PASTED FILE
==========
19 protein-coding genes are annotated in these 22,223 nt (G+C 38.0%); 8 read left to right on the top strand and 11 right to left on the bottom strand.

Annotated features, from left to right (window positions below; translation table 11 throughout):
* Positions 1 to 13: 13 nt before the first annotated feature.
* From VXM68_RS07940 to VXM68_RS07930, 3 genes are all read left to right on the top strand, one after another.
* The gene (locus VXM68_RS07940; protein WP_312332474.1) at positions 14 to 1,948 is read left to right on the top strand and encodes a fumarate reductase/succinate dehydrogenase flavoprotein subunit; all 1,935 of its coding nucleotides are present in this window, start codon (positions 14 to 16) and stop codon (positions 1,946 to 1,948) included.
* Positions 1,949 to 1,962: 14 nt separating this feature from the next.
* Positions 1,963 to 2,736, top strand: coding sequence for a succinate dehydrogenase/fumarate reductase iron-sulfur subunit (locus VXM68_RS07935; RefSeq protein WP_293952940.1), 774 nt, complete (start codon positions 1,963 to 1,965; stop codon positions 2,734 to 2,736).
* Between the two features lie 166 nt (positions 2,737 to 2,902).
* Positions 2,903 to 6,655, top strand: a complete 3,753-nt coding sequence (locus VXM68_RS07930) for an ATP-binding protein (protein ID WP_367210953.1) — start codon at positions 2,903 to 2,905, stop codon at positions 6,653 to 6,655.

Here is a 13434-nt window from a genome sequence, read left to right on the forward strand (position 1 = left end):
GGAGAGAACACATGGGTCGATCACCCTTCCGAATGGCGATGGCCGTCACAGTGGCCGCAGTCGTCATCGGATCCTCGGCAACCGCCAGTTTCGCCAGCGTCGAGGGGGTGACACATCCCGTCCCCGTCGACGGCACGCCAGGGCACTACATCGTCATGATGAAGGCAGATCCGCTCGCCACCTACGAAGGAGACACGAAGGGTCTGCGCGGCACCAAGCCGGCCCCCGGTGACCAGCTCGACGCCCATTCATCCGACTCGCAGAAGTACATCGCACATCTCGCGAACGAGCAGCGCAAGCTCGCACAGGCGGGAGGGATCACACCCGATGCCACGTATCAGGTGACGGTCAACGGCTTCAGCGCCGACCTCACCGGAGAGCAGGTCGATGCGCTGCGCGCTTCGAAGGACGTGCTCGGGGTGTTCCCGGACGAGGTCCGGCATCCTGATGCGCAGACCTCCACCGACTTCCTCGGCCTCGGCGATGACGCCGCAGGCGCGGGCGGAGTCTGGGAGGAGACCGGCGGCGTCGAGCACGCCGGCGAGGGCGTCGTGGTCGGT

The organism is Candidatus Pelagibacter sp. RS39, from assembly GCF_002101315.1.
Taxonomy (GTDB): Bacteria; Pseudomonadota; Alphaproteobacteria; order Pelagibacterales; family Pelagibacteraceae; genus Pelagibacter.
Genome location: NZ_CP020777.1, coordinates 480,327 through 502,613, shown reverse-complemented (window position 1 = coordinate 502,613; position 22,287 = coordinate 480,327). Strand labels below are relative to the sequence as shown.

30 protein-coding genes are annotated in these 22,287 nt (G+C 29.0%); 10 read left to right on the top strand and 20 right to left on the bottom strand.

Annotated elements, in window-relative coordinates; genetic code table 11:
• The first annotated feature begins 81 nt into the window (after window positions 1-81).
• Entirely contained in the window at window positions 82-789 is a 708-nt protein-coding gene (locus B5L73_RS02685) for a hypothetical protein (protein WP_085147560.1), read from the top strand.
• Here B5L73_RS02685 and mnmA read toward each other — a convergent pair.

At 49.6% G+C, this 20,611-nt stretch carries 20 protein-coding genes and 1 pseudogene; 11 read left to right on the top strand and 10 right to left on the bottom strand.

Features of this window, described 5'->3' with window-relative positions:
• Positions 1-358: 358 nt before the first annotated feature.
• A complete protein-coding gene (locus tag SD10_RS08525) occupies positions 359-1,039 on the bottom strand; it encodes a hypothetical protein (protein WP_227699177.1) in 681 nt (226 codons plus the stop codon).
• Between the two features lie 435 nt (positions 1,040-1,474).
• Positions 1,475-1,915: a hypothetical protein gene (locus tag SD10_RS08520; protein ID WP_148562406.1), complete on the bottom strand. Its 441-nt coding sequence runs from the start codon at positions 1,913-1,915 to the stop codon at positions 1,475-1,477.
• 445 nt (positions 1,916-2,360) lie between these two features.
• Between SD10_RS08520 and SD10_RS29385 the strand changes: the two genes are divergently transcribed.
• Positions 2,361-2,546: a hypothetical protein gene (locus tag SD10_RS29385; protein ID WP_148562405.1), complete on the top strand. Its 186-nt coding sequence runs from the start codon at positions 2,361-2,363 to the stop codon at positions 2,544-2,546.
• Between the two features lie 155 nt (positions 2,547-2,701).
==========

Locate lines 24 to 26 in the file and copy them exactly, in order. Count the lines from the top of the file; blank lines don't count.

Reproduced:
• Between the two features lie 435 nt (positions 1,040-1,474).
• Positions 1,475-1,915: a hypothetical protein gene (locus tag SD10_RS08520; protein ID WP_148562406.1), complete on the bottom strand. Its 441-nt coding sequence runs from the start codon at positions 1,913-1,915 to the stop codon at positions 1,475-1,477.
• 445 nt (positions 1,916-2,360) lie between these two features.